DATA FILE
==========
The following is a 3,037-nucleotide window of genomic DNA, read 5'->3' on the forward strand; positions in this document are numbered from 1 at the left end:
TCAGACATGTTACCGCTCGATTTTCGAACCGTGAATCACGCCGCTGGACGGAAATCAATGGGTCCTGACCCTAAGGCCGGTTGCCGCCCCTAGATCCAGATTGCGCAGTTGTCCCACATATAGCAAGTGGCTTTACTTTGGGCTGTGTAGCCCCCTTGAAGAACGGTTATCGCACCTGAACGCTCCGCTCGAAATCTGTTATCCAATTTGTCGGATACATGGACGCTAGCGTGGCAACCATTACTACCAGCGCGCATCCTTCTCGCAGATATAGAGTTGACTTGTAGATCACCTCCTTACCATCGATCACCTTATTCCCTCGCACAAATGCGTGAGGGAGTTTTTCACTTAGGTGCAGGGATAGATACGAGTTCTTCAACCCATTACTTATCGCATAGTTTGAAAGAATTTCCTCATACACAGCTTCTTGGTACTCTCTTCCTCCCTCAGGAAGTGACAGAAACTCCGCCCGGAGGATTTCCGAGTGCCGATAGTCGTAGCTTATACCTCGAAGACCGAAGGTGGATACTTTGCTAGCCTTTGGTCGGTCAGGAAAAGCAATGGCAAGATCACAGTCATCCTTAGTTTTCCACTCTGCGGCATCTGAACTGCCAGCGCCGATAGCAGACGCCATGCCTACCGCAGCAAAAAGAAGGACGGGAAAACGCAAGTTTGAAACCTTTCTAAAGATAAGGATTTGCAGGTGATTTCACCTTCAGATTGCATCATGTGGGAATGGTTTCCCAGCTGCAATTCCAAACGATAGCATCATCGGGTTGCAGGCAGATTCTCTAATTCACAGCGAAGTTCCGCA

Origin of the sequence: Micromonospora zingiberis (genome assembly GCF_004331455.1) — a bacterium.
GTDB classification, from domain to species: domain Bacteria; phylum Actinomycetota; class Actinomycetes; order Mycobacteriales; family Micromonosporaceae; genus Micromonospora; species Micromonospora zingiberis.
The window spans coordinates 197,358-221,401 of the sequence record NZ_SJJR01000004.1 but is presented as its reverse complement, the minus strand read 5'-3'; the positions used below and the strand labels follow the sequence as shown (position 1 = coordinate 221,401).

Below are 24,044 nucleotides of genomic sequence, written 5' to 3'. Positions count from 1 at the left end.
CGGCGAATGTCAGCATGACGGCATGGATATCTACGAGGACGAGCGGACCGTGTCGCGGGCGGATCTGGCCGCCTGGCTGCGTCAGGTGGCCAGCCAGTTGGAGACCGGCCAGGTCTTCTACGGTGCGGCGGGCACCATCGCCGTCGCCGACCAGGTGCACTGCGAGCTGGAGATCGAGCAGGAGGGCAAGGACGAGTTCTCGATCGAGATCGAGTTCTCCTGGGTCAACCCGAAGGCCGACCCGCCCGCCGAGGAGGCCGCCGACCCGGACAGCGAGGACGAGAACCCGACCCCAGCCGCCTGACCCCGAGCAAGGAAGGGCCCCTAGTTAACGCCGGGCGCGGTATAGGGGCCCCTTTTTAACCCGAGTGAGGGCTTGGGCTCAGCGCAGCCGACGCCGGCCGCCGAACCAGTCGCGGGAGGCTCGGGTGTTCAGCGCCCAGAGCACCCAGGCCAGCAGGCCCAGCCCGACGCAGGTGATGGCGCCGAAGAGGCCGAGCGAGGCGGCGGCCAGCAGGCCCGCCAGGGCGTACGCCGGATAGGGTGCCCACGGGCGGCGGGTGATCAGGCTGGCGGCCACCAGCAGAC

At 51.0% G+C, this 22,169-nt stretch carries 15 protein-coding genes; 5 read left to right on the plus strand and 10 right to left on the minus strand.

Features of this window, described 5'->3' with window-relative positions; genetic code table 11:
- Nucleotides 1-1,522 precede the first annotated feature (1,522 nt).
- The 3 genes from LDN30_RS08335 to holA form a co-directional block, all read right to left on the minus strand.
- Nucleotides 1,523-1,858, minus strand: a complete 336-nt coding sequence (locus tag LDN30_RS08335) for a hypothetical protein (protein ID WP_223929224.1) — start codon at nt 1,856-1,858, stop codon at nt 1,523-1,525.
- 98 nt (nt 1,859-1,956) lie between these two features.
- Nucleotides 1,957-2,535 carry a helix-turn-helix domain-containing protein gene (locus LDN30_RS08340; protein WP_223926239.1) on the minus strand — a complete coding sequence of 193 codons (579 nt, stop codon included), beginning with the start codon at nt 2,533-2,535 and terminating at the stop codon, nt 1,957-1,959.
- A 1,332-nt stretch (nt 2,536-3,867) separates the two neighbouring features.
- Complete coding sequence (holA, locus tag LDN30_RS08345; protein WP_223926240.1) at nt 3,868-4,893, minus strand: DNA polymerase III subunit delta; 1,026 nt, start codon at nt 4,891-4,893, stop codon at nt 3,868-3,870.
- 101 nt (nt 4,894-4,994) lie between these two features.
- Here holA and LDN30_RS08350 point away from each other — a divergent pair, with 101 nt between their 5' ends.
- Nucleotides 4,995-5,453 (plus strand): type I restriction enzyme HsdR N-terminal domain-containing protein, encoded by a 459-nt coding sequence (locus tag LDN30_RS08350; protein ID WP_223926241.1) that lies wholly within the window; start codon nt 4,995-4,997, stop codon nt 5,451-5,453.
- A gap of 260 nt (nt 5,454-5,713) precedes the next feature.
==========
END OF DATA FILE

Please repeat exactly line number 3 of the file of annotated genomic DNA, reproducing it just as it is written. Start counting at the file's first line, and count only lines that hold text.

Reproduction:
Origin of the sequence: Micromonospora zingiberis (genome assembly GCF_004331455.1) — a bacterium.